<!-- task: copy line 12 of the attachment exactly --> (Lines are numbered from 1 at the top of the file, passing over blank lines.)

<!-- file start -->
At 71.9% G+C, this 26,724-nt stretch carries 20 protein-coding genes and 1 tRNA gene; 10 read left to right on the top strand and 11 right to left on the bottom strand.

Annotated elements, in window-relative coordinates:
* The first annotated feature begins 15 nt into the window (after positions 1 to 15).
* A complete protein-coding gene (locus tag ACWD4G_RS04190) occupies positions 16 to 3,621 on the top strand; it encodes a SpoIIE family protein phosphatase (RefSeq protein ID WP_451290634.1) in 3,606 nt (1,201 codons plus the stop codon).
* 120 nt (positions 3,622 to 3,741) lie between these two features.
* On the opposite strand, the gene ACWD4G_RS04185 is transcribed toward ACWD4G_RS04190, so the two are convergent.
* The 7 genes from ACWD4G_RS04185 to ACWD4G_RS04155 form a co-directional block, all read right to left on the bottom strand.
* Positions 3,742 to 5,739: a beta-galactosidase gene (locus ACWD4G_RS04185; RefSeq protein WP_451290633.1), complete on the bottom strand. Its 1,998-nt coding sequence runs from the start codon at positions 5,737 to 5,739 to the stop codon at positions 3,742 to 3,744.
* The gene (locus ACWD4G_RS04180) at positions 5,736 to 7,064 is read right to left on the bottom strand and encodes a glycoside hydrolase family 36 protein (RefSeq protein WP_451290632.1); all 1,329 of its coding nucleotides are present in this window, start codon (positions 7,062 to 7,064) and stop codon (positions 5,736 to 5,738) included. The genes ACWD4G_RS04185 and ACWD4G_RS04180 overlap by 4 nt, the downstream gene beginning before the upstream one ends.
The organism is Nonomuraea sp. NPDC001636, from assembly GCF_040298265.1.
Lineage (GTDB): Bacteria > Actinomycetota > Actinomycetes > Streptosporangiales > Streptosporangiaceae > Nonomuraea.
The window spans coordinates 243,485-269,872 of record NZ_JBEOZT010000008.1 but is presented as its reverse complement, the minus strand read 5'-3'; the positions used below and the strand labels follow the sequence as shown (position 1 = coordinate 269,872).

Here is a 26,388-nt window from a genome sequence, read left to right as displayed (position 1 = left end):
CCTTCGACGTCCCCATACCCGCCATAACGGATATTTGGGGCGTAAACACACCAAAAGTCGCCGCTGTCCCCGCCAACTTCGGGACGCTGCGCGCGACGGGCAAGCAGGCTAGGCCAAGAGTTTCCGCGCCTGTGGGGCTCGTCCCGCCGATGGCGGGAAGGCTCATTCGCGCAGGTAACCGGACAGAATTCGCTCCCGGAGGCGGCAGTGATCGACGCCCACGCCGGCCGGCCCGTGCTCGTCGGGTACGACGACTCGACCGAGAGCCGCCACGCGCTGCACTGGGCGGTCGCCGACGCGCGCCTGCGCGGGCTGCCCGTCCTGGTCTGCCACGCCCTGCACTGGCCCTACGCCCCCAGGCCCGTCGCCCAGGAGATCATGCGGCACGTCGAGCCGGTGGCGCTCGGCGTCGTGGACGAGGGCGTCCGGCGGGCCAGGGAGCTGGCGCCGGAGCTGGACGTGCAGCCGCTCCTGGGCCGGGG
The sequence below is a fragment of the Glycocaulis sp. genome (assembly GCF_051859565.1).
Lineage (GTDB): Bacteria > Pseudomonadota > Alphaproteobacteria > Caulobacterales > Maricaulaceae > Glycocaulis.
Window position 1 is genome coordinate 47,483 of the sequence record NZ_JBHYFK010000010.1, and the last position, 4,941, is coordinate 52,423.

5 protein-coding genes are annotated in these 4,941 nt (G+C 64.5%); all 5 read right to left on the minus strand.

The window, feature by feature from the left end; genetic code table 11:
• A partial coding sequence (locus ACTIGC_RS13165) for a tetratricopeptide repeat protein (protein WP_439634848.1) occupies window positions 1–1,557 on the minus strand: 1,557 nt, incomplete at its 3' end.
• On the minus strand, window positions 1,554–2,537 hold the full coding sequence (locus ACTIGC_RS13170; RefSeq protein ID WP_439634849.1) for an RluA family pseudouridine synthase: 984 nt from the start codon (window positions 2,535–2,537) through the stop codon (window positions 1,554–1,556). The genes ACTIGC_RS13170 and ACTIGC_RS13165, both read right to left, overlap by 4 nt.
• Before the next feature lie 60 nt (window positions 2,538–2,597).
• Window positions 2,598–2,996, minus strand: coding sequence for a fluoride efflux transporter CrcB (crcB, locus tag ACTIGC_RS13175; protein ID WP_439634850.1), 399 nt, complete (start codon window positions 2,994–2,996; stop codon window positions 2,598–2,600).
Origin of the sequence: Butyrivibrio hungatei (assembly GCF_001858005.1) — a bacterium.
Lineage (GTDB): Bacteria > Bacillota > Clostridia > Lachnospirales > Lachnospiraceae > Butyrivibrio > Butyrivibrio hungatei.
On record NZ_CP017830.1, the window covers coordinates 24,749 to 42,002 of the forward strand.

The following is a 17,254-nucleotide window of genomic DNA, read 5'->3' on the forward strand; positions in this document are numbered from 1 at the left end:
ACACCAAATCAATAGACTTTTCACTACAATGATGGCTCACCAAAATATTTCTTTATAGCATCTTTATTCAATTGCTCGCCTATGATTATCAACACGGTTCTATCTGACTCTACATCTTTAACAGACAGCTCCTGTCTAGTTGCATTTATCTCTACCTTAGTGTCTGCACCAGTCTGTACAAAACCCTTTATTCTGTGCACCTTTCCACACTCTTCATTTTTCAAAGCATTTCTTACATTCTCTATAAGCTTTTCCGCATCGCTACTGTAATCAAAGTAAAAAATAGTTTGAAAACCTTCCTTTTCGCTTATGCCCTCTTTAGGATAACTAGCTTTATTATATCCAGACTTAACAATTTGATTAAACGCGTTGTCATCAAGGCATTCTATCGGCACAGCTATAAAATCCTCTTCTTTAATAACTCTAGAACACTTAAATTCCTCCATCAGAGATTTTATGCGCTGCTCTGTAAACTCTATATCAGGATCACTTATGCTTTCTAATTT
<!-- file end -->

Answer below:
The window spans coordinates 243,485-269,872 of record NZ_JBEOZT010000008.1 but is presented as its reverse complement, the minus strand read 5'-3'; the positions used below and the strand labels follow the sequence as shown (position 1 = coordinate 269,872).